Nielsen recount: Super Bowl LVII adds 2 million viewers to become most-watched show ever

Kansas City Chiefs quarterback Patrick Mahomes passes during Super Bowl LVII against the Philadelphia Eagles.
Kansas City Chiefs quarterback Patrick Mahomes passes during Super Bowl LVII against the Philadelphia Eagles.
(Godofredo A. Vasquez / Associated Press)

In a ratings equivalent of a play review, Nielsen has declared the Fox telecast of Super Bowl LVII scored an average of 115.1 million viewers, making it the most watched TV program of all time.

Fox Sports said Tuesday that Nielsen restated the total average viewership number for the Feb. 12 game after a review by the ratings company found irregularities in the encoding used to measure the audience. There were also problems with the data for out-of-home viewing.

After a second look, Nielsen added 2 million viewers to the Super Bowl LVII total that was given the day after the Kansas City Chiefs defeated the Philadelphia Eagles by a score of 38-35. The restated total puts it over the previous record of 114.4 million viewers for the New England Patriots’ triumph over the Seattle Seahawks on NBC in 2015.


A Nielsen representative confirmed the revision, which came after the NFL threw a challenge flag and asked Nielsen to examine the data. The league noticed an abnormally high Super Bowl Sunday audience for the NFL Network, which was apparently getting credit for some of Fox’s viewers.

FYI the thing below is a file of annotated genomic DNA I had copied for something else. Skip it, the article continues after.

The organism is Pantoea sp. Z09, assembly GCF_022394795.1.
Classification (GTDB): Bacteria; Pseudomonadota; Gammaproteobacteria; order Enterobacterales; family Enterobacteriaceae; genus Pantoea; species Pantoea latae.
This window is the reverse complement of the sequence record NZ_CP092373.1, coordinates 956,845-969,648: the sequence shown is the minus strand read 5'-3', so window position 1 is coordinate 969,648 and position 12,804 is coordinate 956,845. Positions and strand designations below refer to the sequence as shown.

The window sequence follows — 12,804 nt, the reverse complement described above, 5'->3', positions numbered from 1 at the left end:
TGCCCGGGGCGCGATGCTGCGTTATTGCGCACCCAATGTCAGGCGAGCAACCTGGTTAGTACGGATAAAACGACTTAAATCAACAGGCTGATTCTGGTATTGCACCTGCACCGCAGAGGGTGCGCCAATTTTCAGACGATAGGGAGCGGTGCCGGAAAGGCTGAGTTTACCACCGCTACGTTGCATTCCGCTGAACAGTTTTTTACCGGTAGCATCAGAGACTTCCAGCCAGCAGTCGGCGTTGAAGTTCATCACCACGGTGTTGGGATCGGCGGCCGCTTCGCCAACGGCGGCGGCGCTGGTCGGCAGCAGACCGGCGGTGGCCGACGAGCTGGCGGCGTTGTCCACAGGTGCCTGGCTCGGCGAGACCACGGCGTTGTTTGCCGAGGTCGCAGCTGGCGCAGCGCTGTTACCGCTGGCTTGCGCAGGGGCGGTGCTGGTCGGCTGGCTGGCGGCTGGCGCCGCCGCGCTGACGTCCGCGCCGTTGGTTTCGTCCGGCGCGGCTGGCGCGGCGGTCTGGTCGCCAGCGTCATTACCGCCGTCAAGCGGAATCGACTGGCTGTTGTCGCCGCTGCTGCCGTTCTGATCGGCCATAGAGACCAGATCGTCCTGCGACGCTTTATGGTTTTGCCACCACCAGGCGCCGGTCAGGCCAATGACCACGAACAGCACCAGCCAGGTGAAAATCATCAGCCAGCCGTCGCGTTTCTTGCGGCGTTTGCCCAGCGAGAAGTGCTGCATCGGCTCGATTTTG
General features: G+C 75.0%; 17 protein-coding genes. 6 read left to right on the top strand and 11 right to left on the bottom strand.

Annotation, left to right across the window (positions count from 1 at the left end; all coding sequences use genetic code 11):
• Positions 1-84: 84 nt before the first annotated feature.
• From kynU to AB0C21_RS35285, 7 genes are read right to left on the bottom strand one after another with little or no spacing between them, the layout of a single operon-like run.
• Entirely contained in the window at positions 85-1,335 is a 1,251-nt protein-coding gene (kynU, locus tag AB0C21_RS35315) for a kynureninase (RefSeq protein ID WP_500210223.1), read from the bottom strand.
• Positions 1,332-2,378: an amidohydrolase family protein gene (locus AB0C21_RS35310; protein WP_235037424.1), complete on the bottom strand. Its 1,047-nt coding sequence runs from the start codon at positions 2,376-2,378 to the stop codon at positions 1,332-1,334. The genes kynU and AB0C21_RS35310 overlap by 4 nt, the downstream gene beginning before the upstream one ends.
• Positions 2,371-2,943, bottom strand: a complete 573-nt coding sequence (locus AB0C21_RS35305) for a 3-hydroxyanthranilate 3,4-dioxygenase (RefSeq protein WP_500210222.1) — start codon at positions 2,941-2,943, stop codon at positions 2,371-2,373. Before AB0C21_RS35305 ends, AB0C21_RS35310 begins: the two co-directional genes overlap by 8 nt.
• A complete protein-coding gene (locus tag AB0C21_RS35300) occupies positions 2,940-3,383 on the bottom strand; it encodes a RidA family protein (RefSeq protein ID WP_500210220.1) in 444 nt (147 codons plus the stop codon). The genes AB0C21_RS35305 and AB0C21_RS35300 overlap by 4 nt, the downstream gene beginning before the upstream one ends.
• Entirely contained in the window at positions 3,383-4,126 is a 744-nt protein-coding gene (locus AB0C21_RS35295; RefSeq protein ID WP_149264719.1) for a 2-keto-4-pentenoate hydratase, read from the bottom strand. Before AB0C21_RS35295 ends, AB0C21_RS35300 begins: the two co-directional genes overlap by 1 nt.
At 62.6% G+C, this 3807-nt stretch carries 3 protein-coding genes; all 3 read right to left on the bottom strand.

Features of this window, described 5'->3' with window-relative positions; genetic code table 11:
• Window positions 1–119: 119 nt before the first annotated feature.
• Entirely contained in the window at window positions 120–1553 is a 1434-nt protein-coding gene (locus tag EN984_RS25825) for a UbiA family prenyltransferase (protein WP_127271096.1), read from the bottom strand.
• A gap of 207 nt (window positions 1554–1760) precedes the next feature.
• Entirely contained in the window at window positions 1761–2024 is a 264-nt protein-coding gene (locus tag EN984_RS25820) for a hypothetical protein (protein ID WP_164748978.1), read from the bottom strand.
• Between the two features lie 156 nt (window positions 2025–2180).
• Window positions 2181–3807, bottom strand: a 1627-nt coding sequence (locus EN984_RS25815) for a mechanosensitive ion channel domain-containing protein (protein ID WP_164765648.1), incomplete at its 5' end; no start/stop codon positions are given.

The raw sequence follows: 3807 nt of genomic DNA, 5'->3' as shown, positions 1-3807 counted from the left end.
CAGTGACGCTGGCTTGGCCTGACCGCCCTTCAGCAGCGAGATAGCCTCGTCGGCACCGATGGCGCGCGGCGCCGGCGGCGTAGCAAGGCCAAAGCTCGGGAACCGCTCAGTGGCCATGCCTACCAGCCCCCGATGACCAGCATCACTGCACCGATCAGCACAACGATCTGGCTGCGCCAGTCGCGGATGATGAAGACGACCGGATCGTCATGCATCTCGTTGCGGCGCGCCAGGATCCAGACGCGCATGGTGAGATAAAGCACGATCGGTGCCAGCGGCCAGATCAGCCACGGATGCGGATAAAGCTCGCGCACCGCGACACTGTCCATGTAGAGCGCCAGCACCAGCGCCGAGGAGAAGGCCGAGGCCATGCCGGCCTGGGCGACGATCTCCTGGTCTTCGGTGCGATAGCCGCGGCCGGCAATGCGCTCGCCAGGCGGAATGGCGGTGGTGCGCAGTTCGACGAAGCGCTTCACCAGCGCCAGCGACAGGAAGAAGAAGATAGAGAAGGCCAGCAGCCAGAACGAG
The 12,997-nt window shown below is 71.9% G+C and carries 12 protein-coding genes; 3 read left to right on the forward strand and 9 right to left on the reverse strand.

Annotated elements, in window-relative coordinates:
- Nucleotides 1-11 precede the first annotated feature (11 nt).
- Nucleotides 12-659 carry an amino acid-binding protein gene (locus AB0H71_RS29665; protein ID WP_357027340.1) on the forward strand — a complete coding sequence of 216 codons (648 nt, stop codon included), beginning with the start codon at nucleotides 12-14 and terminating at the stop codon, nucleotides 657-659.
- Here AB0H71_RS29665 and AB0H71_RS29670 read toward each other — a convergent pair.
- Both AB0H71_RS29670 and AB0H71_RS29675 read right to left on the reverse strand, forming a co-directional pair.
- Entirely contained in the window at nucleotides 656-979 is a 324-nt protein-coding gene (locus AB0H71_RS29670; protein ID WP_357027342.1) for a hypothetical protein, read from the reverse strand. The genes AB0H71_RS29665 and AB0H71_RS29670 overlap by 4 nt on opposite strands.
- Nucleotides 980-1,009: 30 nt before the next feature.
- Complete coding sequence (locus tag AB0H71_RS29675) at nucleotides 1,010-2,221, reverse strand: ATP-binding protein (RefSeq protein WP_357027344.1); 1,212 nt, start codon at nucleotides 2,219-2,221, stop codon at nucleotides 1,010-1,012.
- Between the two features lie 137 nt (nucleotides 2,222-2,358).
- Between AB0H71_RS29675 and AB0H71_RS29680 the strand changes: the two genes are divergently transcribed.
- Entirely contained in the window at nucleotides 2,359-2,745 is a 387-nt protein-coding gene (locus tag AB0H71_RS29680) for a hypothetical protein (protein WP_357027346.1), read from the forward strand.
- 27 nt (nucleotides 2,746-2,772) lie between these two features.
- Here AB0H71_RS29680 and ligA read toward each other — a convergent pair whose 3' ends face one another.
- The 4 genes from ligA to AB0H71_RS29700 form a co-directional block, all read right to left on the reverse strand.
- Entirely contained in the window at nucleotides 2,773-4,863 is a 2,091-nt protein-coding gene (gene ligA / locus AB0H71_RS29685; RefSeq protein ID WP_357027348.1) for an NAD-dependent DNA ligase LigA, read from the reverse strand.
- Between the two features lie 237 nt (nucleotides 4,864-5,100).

“We appreciate the support and collaboration from our partners at Fox and the NFL to correct previously unknown errors to ultimately provide a more accurate measure for this year’s total audience for the game,” a Nielsen representative said in a statement.

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Advertisers paid an average of nearly $7 million for a 30-second spot during the game. The additional viewers found by Nielsen will bring no financial gain to Fox, although they do give the network bragging rights.

“Fox Sports is proud to have presented the most-watched Super Bowl and most-watched TV show of all time,” the network said in a statement. “We appreciate Nielsen’s commitment to producing the most accurate viewership figure possible.”

Fox Sports executives believed the game had the potential to be the biggest ever because it featured the high-octane offenses of the Chiefs and the Eagles, both the top-seeded teams in their respective conferences.

Fox had also seen higher numbers for its playoff games and set a record on Thanksgiving for the most-watched regular season contest when 41 million viewers tuned in to watch the Dallas Cowboys stop the New York Giants.


“We have a lot of reasons to be optimistic,” Mike Mulvihill, executive vice president and head of strategy and analytics for Fox Sports, told The Times in an interview ahead of the game. “If we have an increase over last year, we have a great shot at setting the record.”

As it belatedly turns out, Mulvihill was right.